Petitioner claims that his right to due process was violated because the prosecutor presented false testimony from Wagy that he owned the cross-bow and binoculars that he took from Gwinn's trailer. The knowing use of false or perjured testimony by a prosecutor in order to obtain a conviction violates the defendant's right to due process. Napue v. Illinois, 360 U.S. 264, 269 (1959). Petitioner alleges that Gwinn's son made a statement to defense counsel that the cross-bow belonged to Gwinn, and that Sheila Warner stated that Pearl had given her the binoculars. This testimony simply reflects a dispute as to the ownership of the items. It does not establish that Wagy's testimony was false, much less that the prosecutor knew it to be false. Accordingly, petitioner's claim of prosecutorial misconduct fails.

3. Ineffective Assistance of Appellate Counsel

Petitioner claims that his appellate counsel was ineffective because he did not present petitioner's claims of ineffective assistance of trial counsel, wrote an ineffective brief, and should have filed a habeas petition based on petitioner's ineffective assistance claims. Due process requires that appellate counsel provide effective assistance to an indigent client. Evitts v. Lucey, 469 U.S. 353, 355-56 (1985). Claims of ineffective assistance of counsel are analyzed according to the Strickland standard, namely, that counsel's performance fell below an objective standard of reasonableness and there is a reasonable probability that, but for counsel's performance, the outcome on appeal would have been different. Miller v. Keeney, 882 F.2d 1428, 1433-34 (9th Cir. 1989). Here, appellate counsel in fact presented eleven separate claims of ineffective assistance of trial counsel. To the extent petitioner is arguing that counsel should have raised the additional points regarding counsel's performance that petitioner raises herein, there is no prejudice because, for the reasons discussed above, such claims have no merit. In any event, "the weeding out of weaker issues is widely recognized as one of the hallmarks of effective appellate advocacy." Id. at 1434. Petitioner's contention that the brief was inadequate also fails. The fact that petitioner lost the appeal does not, ipso facto, establish its insufficiency. A review of the brief reveals it to be cogent, and indeed to form the basis for many of the arguments petitioner raises herein. Finally, there is no constitutional right to counsel, or the effective assistance of counsel on state habeas petitions. Consequently, petitioner's claim that appellate counsel should have filed a state habeas petition does not implicate any of his constitutional rights. Bonin v. Vasquez, 999 F.2d 425, 428-29 (9th Cir 1993); Bonin v. Calderon, 77 F.3d 1155, 1159 (9th Cir. 1996). Accordingly, petitioner's claim of ineffective assistance of appellate counsel fails.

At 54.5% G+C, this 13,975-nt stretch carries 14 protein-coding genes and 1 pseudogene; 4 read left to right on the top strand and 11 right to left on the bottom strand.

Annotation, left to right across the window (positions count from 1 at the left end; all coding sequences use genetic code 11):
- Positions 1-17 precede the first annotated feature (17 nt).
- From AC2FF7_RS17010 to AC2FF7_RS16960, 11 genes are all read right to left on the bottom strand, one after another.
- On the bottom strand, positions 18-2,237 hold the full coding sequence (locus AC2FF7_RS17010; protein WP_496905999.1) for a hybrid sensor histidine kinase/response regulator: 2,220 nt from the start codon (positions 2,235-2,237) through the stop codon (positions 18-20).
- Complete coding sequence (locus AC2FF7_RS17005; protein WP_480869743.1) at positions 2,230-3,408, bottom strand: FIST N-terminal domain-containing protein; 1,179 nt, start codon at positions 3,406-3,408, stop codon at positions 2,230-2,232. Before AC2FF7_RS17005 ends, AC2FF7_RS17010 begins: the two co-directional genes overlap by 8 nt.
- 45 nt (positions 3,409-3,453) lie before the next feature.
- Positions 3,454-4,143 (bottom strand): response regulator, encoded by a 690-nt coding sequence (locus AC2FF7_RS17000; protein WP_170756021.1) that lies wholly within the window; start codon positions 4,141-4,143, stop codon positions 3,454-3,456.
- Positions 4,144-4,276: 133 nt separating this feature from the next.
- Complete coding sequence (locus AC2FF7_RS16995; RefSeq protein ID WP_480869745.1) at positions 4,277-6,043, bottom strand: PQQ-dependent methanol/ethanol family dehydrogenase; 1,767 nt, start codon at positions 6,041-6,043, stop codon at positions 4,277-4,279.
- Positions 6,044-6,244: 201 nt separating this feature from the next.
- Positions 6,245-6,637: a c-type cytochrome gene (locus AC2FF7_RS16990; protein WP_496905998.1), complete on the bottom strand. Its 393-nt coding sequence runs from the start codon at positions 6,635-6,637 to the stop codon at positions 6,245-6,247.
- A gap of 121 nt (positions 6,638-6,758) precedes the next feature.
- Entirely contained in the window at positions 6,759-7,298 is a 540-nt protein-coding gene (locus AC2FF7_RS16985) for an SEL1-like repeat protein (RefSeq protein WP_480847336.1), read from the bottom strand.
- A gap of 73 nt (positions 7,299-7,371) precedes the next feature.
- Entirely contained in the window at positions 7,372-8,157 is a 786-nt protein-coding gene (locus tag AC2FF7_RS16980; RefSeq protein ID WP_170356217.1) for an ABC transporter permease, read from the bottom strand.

For the foregoing reasons, the petition for a writ of habeas corpus is DENIED.

All pending motions are terminated.

The clerk shall close the file.



[] Jury Verdict. This action came before the Court for a trial by jury. The issues have been tried and the jury has rendered its verdict.

[X] Decision by Court. This action came to trial or hearing before the Court. The issues have been tried or heard and a decision has been rendered.

IT IS ORDERED AND ADJUDGED the petition for a writ of habeas corpus is DENIED.

All pending motions are TERMINATED.